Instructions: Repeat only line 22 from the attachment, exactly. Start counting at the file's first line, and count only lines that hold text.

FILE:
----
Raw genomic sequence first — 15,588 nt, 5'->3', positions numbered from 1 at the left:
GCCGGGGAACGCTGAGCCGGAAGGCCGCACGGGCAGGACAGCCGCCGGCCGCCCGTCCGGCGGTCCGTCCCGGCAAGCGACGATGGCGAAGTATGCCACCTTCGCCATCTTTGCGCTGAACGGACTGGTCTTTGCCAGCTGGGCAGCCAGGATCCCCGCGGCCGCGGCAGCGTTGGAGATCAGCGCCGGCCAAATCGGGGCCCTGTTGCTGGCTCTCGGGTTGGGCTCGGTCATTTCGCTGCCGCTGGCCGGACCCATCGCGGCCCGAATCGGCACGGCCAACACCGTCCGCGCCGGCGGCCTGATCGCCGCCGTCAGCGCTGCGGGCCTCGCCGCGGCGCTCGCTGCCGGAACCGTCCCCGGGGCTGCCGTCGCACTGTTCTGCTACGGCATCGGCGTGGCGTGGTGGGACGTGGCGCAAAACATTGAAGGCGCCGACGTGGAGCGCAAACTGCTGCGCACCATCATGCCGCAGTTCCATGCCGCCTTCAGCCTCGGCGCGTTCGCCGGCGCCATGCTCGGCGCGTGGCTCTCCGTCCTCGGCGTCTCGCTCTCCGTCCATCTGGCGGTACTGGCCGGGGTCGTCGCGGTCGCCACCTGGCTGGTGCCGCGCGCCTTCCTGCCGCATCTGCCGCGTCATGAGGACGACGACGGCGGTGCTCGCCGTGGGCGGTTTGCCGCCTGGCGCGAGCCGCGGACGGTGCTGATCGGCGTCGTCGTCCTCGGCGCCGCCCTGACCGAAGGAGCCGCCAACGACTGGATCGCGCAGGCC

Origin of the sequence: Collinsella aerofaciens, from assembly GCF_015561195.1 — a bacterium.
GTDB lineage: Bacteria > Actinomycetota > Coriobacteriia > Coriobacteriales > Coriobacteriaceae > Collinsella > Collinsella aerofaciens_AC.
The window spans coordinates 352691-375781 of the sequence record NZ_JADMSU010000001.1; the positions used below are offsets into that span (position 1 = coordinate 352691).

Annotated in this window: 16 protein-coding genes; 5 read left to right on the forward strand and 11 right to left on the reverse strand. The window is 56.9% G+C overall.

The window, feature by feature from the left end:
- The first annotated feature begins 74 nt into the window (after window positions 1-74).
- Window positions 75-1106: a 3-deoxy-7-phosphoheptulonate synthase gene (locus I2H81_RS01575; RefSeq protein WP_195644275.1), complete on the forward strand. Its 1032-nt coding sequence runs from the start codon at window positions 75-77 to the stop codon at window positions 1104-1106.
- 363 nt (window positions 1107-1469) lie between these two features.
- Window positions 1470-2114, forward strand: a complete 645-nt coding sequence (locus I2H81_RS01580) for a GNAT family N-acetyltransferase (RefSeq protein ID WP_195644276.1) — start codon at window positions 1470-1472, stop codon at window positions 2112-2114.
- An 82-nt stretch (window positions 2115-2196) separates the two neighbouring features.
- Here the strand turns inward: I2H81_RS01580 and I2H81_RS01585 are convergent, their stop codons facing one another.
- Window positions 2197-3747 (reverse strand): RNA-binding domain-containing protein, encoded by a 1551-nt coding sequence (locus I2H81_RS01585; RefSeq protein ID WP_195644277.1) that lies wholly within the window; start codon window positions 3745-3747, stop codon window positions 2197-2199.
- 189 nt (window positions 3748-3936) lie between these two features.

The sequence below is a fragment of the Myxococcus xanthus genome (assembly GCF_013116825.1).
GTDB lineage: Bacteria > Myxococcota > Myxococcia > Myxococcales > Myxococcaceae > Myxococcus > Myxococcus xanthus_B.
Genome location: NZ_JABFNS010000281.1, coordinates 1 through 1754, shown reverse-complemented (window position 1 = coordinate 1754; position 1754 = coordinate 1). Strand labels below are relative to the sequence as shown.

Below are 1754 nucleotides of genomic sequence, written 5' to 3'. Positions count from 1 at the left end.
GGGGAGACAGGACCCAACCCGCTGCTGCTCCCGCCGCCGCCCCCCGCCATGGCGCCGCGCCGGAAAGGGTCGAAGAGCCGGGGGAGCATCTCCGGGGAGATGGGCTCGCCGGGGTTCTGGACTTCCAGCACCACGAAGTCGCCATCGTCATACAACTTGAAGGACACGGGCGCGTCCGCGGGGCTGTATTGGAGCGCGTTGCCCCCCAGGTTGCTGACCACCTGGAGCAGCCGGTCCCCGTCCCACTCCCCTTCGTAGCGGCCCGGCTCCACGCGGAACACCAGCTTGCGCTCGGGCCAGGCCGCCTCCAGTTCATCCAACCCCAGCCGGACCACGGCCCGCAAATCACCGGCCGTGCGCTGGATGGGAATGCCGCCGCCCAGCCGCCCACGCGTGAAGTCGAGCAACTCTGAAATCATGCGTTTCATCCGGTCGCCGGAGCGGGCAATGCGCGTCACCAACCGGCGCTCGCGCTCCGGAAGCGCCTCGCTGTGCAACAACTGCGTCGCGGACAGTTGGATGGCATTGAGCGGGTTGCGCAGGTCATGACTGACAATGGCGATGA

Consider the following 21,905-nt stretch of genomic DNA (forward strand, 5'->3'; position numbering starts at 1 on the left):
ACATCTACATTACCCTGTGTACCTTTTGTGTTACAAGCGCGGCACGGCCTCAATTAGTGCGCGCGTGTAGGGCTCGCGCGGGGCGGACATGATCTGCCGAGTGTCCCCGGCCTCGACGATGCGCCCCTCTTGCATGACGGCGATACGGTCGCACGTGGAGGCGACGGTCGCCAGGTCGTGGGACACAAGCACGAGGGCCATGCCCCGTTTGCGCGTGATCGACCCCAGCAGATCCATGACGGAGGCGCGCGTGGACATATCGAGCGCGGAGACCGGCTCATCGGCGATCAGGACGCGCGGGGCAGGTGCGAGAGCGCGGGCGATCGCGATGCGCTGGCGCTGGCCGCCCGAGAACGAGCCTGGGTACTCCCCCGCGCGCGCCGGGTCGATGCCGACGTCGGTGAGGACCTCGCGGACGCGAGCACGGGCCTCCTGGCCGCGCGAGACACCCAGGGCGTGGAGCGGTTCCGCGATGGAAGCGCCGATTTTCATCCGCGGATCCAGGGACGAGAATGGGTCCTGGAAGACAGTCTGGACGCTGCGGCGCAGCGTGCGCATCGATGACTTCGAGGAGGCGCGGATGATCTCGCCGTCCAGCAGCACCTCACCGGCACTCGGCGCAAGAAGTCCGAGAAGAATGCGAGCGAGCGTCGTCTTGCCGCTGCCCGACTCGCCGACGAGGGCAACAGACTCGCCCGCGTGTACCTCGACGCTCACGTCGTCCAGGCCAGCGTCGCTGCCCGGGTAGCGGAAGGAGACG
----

ACATCTACATTACCCTGTGTACCTTTTGTGTTACAAGCGCGGCACGGCCTCAATTAGTGCGCGCGTGTAGGGCTCGCGCGGGGCGGACATGATCTGCCGAGTGTCCCCGGCCTCGACGATGCGCCCCTCTTGCATGACGGCGATACGGTCGCACGTGGAGGCGACGGTCGCCAGGTCGTGGGACACAAGCACGAGGGCCATGCCCCGTTTGCGCGTGATCGACCCCAGCAGATCCATGACGGAGGCGCGCGTGGACATATCGAGCGCGGAGACCGGCTCATCGGCGATCAGGACGCGCGGGGCAGGTGCGAGAGCGCGGGCGATCGCGATGCGCTGGCGCTGGCCGCCCGAGAACGAGCCTGGGTACTCCCCCGCGCGCGCCGGGTCGATGCCGACGTCGGTGAGGACCTCGCGGACGCGAGCACGGGCCTCCTGGCCGCGCGAGACACCCAGGGCGTGGAGCGGTTCCGCGATGGAAGCGCCGATTTTCATCCGCGGATCCAGGGACGAGAATGGGTCCTGGAAGACAGTCTGGACGCTGCGGCGCAGCGTGCGCATCGATGACTTCGAGGAGGCGCGGATGATCTCGCCGTCCAGCAGCACCTCACCGGCACTCGGCGCAAGAAGTCCGAGAAGAATGCGAGCGAGCGTCGTCTTGCCGCTGCCCGACTCGCCGACGAGGGCAACAGACTCGCCCGCGTGTACCTCGACGCTCACGTCGTCCAGGCCAGCGTCGCTGCCCGGGTAGCGGAAGGAGACG